On Monday, we celebrate Memorial Day and across the nation Americans will gather to pay tribute to our soldiers, sailors, airmen and Marines who go overseas and do not return. They are from every state and territory. They are from farms, ranches and cities. They are of all races and both sexes. They are rich and poor, but generally they are young. They are patriots, defenders of freedom and volunteers to serve our great nation. We remember all of those who have paid the ultimate sacrifice so that we can live freely. 

 

It all started in 1868 when widows and girlfriends of soldiers killed in the War Between the States started putting flowers on the graves of Confederate and Union soldiers in Arlington Cemetery. And thus began what was initially called "Dedication Day," and now Memorial Day.

 

If we recall our history we must remember that during the War Between the States, there were 350,000 Confederates that were killed and 455,000 Union soldiers that were killed, and regardless of the politics, they were all Americans - America's youth. And thus began what we now call Memorial Day, the last Monday in May.

 

Memorial Day is a special event for people in Texas because, as you know, around 125,000 Texans are serving our nation, today and every day. Texans have always been willing to volunteer to support our country, and that says a lot about our country.

 

In another war, the war to end all wars, 5,000 Texans gave their lives. Boys who grew up on farms in Texas suddenly became men as they found themselves in the muddy, rainy, and bloody trenches an ocean away.

 

Life in the trenches was hard. Men were constantly bombarded with artillery and machine gun fire. And they often faced the danger of going over the trenches and crossing no man's land, trying to repel the enemy forces attempting the same.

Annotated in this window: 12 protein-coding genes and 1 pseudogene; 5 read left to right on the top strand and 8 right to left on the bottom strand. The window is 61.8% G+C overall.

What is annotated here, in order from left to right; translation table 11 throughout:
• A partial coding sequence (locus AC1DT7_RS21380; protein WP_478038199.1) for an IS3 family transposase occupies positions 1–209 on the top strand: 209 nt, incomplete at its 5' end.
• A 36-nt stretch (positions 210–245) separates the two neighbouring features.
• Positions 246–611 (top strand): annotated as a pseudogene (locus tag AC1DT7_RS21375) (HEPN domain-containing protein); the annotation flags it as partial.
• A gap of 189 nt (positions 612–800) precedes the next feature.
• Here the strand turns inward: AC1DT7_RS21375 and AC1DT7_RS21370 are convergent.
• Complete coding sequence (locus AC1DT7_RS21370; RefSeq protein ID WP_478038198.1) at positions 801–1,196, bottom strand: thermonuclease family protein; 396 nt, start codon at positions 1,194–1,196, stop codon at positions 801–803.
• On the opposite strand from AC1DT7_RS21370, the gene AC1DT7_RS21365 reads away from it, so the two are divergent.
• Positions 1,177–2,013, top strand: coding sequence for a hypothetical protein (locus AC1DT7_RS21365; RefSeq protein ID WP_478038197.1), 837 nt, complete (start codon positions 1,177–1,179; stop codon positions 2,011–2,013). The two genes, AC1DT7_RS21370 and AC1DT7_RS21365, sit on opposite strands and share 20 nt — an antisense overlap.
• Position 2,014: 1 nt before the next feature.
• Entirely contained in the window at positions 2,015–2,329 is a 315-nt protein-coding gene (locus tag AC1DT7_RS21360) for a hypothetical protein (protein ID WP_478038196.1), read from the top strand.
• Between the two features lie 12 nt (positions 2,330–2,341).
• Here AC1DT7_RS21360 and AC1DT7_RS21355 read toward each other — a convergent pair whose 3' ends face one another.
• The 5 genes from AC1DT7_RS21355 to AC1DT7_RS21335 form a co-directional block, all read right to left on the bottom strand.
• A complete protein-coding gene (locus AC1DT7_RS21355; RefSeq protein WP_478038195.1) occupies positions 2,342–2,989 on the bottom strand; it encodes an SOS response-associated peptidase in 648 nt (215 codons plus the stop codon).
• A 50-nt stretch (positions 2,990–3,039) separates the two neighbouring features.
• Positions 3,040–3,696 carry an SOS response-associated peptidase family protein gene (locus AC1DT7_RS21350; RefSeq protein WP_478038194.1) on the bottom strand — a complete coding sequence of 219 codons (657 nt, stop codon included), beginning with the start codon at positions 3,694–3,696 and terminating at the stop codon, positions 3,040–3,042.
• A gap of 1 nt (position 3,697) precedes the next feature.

In the midst of battle and in the face of the enemy, some men displayed tremendous gallantry and were awarded medals for their actions. However, the greatest casualty of war is to be forgotten. More soldiers died during World War I than in Korea, Vietnam, both Iraq Wars and Afghanistan combined. It is only fitting that they are honored in our nation’s capital.

 

After the long process of passing the creation of the WWI memorial and created and funded the WWI commission through Congress, it was signed into law. Now, we have finally arrived at a design for the National WWI memorial at Pershing Park. The “Weight of Sacrifice” was chosen by the WWI commission. Soon, veterans of the war to end all wars will be properly honored in our nation’s capital.

 

This Memorial Day, we remember those who served and who did not make it back home.  On Monday, I will be honoring our fallen heroes at the Houston National Cemetery, as Americans across the nation observe this day of remembrance.  We remember their sacrifices and that of their families. To those who gave their all to serve our country, America is eternally grateful. We remember each and every one of them because the worst casualty of war is to be forgotten.

 

And that is just the way it is.